AL WESTFIELD, on Thursday, Jan. 28, 1869, and July 15, 1869.

THE EXAMINATIONS FOR ADMISSION will take place as follows:

At FRAMINGHAM, on Tuesday, Feb. 16, 1869, and Aug. 31, 1869.
At SALEM, on Thursday, Feb. 18, 1869, and Sept. 2, 1869.
At BRIDGEWATER, on Tuesday, Feb. 23, 1869, and Sept. 7, 1869.
At WESTFIELD, on Thursday, Feb. 25, 1869, and Sept. 9, 1869,

NEW SERIES OF GEOGRAPHIES.

COMPLETE IN THREE BOOKS, THE PRIMARY, THE COMMON SCHOOL, THE PHYSICAL.

COWPERTHWAIT & Co., Publishers, Philadelphia,

This Series has recently been thoroughly revised, and it presents the whole subject of Geography in a state of complete adaptation to all grades of schools, not to be found in the same pumber of books in any other series. Hence, in point of expense, and in the time required to master the subject of which it treats, WARREN'S SERIES IS THE MOST ECONOMICAL OF ANY BEFORE THE PUBLIC.

WARREN'S GEOGRAPHIES, based upon the ideas of Ritter and Humboldt, WERE THE FIRST TO POPULARIZE THE SUBJECT OF PHYSICAL GEOGRAPHY in the public schools of this country, to make it the basis of all Geographical teaching, to impress upon the subject a philosophical arrangement of dependent topics, to infuse into it a scientific unity and connection of thought, and thus to lift the science above a lifeless summary of facts about countries and cities.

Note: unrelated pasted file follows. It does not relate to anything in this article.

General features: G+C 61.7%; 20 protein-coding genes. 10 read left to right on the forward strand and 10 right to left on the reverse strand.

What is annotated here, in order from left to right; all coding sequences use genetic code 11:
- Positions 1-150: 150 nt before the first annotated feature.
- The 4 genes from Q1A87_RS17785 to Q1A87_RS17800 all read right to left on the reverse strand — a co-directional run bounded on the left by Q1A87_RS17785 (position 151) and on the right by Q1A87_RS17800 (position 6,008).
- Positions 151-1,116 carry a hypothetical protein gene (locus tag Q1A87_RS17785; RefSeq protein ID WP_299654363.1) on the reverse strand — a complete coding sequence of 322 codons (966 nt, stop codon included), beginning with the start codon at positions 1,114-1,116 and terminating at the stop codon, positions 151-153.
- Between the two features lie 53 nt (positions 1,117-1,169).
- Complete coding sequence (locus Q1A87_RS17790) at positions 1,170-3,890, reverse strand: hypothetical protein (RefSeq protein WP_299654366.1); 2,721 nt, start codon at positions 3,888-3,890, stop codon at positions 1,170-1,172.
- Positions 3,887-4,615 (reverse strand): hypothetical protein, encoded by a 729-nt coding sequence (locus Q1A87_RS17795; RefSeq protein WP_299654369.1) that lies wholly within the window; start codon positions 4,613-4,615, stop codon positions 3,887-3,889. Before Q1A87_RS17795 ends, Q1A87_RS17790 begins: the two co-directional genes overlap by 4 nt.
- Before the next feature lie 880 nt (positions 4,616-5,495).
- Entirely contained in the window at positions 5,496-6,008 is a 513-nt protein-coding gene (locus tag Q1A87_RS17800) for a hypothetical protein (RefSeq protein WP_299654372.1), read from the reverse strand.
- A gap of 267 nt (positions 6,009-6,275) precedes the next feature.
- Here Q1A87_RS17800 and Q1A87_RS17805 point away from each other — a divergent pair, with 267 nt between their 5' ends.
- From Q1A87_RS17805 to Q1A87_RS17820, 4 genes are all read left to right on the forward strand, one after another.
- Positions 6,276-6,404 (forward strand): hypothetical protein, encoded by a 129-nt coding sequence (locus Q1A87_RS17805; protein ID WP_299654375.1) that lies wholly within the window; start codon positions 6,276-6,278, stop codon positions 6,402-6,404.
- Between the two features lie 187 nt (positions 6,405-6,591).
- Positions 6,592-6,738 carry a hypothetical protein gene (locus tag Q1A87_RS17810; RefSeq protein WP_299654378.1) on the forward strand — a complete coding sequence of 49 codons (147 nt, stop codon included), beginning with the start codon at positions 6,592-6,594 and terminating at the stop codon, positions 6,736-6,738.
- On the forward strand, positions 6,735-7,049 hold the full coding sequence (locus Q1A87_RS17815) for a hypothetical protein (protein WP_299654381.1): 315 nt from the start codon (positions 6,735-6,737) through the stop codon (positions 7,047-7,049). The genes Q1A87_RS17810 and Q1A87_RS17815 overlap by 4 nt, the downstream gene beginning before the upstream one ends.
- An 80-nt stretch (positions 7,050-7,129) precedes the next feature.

The superiority of the method pursued in these books is fully demonstrated by their long continued use, and re-adoption as fast as revised, in such leading cities as Boston, Mass. | Nashua, N. H. | Erie City, Pa. New Bedford,

Poughkeepsie, N. Y. Washington, D. C.
Schenectady,

Chicago, Ill.
Fall River,
Utica,

Si. Louis, Mo.
Chelsea,

Philadelphia, Pa. Nashville, Tenn. Concord, N. H. 1 Allentown,

Omaha, Neb. Providence, R. I. I Chester,

Racine, Wis. Newport, 66 Altoona,

Burlington, Iowa, And in Hundreds of other cities and Towns throughout the United States.

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TEACHERS AND SCHOOL OFFICERS Must examine these New Books If they wish to keep up with the times. Copies for examination, and terms for introduction, furnished on application to the Publishers, or to

DEXTER S. STONE, General Agent, 37 & 39 BRATTLE ST., BOSTON.